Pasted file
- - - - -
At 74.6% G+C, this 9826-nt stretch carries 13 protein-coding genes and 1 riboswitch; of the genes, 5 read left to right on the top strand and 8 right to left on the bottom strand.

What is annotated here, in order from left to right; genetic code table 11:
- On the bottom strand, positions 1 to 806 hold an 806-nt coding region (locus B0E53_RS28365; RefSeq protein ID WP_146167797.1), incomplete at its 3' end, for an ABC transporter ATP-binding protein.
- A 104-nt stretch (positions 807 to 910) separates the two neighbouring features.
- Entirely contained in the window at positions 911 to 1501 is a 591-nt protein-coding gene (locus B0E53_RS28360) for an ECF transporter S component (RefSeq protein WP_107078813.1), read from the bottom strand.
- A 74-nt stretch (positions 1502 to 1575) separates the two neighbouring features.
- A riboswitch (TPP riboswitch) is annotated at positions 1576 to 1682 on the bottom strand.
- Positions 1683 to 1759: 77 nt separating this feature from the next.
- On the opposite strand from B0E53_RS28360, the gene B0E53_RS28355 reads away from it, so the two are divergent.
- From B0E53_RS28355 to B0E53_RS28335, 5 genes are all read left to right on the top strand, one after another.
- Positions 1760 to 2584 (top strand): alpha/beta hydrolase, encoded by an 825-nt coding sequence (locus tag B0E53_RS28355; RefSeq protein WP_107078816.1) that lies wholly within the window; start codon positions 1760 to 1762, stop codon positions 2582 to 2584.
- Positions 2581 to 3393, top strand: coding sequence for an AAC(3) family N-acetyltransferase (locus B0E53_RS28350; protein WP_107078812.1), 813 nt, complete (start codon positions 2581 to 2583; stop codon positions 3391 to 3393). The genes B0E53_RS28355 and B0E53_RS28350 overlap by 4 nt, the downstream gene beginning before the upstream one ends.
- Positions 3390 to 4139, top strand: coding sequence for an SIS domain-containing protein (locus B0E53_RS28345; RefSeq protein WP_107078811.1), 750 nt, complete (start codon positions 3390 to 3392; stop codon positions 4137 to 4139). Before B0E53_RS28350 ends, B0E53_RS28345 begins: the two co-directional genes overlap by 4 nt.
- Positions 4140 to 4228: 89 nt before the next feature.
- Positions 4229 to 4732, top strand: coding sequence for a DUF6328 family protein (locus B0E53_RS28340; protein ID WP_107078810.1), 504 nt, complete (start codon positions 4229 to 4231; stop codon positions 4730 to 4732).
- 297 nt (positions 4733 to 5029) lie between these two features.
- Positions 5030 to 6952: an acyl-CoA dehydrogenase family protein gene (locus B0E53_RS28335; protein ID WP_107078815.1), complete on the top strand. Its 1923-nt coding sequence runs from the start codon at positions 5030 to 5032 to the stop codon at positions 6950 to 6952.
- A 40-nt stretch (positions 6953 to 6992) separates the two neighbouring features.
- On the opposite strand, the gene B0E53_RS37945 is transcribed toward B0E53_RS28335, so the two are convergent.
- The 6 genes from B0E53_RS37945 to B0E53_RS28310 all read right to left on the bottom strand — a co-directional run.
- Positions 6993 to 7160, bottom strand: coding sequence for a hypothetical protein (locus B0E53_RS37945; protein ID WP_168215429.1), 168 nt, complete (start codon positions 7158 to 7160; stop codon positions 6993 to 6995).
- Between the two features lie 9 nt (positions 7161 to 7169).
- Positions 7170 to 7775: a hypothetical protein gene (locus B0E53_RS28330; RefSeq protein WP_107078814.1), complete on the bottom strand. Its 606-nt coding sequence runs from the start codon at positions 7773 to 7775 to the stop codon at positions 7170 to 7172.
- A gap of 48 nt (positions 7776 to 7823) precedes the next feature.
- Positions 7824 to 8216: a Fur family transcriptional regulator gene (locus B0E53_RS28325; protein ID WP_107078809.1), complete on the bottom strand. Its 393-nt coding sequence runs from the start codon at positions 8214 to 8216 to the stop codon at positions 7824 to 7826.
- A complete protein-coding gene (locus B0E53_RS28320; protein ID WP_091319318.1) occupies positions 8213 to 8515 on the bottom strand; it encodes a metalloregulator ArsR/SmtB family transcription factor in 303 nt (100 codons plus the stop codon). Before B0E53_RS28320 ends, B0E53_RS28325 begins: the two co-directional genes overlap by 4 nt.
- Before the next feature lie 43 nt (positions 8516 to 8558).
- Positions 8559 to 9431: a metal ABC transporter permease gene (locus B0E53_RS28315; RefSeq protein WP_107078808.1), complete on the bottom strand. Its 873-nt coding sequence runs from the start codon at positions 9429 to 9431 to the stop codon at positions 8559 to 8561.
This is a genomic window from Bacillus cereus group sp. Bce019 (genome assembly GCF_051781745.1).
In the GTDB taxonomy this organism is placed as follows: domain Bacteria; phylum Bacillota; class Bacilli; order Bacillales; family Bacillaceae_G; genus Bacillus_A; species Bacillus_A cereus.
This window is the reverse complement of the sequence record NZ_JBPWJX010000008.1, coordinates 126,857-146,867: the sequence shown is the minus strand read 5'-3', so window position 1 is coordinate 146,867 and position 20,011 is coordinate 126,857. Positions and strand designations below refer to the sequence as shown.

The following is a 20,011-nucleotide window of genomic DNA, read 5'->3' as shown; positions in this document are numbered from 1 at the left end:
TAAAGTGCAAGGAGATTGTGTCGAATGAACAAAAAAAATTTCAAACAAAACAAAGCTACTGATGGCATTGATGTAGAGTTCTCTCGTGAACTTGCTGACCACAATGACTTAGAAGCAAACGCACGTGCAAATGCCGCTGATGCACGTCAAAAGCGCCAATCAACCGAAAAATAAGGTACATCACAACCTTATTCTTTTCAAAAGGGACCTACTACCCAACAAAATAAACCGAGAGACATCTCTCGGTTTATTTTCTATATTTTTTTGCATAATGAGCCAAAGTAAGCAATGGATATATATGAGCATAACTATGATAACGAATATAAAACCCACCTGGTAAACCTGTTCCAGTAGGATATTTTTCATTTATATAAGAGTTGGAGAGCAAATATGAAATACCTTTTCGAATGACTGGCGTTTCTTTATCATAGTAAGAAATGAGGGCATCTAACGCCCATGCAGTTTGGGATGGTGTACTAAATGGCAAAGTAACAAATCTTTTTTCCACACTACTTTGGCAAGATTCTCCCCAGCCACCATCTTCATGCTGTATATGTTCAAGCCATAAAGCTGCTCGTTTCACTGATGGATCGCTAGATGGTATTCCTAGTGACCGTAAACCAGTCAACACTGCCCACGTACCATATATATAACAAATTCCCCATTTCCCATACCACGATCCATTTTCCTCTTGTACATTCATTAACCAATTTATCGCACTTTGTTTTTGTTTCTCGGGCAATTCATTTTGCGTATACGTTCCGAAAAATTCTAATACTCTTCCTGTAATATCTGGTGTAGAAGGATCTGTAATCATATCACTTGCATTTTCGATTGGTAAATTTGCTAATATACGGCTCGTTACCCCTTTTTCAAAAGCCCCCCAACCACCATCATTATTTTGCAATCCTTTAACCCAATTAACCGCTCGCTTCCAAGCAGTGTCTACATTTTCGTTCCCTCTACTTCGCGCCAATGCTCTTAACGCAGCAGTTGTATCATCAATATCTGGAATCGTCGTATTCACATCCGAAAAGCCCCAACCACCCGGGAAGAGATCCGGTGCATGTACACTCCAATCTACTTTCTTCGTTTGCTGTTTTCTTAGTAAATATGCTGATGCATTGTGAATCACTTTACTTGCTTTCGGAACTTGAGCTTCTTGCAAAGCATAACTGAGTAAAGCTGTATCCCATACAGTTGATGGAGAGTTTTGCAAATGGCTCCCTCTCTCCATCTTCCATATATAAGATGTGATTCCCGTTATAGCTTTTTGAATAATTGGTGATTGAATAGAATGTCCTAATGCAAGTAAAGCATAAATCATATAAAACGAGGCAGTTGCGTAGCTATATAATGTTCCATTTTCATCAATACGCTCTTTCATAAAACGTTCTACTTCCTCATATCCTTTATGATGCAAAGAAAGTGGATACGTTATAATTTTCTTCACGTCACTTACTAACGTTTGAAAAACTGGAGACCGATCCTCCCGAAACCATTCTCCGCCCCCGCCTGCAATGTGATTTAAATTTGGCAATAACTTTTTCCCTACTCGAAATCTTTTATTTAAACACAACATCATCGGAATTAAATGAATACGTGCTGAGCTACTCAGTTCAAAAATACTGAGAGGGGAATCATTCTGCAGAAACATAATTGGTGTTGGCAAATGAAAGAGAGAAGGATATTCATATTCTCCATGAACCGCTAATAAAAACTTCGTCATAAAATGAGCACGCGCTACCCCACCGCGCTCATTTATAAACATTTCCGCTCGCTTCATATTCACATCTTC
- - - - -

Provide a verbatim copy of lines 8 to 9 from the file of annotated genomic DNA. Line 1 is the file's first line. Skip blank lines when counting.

- Positions 1683 to 1759: 77 nt separating this feature from the next.
- On the opposite strand from B0E53_RS28360, the gene B0E53_RS28355 reads away from it, so the two are divergent.